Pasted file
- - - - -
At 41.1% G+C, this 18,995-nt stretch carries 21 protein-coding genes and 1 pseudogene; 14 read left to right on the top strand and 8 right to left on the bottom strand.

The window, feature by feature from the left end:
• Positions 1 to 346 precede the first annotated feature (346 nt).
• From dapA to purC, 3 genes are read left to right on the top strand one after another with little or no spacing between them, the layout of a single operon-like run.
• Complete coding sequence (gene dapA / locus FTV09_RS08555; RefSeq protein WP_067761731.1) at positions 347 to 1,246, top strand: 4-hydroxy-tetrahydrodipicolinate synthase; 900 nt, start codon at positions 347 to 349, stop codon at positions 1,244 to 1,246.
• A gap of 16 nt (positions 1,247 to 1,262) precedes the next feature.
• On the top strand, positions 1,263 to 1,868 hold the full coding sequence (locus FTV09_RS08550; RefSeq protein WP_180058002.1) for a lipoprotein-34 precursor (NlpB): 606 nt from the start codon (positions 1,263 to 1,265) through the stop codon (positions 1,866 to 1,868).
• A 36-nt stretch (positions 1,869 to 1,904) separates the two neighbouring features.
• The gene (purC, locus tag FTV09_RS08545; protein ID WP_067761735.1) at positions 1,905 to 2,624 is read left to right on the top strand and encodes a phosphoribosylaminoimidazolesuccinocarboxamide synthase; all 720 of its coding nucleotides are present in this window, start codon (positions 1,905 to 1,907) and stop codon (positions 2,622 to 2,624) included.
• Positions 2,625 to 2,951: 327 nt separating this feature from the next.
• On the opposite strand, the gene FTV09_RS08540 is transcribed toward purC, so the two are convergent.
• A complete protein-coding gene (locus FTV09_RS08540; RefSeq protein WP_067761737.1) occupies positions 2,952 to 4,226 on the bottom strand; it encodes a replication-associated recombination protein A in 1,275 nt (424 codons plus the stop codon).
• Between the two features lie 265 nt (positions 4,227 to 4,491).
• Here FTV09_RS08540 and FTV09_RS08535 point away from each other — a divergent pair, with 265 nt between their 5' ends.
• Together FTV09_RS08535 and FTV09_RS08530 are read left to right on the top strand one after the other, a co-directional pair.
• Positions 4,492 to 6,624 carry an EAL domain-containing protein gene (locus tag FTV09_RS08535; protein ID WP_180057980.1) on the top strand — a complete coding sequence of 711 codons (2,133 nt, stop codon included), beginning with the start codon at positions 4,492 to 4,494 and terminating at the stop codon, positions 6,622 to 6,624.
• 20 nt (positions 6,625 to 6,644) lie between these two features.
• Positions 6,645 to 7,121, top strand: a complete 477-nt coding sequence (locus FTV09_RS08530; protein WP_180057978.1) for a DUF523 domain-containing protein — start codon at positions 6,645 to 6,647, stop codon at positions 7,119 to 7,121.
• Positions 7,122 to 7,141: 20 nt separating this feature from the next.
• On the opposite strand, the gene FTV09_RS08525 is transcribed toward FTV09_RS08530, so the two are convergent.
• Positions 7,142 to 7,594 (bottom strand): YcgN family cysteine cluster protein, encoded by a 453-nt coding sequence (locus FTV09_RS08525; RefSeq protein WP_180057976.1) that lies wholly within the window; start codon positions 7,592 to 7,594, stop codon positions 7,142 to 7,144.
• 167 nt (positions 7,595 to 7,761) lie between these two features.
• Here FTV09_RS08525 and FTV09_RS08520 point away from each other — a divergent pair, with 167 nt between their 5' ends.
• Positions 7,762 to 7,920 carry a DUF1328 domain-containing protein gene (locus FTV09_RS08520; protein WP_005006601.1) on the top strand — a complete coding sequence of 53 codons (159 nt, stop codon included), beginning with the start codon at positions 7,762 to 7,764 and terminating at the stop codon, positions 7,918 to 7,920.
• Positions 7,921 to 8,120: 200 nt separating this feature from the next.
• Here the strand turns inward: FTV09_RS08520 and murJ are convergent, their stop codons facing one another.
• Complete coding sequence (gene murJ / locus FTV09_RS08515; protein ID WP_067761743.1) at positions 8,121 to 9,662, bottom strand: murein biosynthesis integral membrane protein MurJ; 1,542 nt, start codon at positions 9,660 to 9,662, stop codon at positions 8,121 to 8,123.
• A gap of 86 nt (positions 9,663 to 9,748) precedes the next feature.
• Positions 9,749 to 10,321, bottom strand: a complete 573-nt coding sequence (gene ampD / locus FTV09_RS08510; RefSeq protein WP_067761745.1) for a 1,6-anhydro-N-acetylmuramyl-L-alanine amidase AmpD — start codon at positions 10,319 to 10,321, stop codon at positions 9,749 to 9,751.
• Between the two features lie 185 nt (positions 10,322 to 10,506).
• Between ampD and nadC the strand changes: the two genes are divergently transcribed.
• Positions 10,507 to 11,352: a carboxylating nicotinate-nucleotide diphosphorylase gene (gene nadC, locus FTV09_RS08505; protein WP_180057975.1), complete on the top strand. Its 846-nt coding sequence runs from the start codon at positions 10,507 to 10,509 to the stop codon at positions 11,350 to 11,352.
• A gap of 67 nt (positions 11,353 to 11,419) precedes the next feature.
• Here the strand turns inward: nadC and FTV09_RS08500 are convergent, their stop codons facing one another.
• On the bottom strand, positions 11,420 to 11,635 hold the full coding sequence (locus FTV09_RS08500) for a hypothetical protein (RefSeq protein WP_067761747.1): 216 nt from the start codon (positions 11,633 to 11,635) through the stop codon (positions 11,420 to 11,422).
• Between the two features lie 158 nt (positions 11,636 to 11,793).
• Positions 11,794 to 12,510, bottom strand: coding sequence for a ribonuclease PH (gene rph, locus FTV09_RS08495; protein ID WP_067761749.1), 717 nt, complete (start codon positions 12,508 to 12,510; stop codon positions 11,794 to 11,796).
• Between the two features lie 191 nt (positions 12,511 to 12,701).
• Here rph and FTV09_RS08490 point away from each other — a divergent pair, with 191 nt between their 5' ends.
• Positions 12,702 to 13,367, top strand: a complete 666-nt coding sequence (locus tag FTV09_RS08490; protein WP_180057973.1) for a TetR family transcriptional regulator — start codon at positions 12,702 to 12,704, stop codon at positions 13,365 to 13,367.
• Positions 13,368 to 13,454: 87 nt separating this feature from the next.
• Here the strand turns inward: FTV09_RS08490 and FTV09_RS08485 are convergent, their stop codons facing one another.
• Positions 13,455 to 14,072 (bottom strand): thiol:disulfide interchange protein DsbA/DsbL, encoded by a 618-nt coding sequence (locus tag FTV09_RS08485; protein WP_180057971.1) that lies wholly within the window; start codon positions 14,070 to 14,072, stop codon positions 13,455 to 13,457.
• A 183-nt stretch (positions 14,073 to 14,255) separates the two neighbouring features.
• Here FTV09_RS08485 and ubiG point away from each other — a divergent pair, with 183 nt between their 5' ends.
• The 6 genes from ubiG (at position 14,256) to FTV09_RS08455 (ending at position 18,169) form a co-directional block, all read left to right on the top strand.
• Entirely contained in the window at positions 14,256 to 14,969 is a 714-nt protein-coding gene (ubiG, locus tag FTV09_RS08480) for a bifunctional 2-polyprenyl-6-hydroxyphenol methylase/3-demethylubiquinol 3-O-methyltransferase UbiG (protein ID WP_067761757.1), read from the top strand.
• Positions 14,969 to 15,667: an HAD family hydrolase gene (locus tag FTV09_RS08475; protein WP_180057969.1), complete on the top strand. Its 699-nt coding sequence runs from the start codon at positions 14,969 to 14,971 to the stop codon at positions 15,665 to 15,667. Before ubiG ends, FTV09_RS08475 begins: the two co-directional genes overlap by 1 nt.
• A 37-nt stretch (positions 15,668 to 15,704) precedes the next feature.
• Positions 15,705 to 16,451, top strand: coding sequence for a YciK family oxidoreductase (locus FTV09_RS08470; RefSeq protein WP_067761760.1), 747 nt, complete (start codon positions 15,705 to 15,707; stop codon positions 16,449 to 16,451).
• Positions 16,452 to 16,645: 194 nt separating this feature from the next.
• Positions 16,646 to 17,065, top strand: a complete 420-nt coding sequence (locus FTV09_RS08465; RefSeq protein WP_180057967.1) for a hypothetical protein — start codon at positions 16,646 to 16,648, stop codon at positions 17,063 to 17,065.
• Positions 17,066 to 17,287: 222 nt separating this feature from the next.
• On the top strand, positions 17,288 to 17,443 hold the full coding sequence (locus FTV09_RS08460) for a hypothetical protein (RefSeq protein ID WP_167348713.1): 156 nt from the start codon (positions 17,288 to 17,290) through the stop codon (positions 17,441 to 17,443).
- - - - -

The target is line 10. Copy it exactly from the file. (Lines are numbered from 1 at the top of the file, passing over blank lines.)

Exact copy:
• Positions 2,625 to 2,951: 327 nt separating this feature from the next.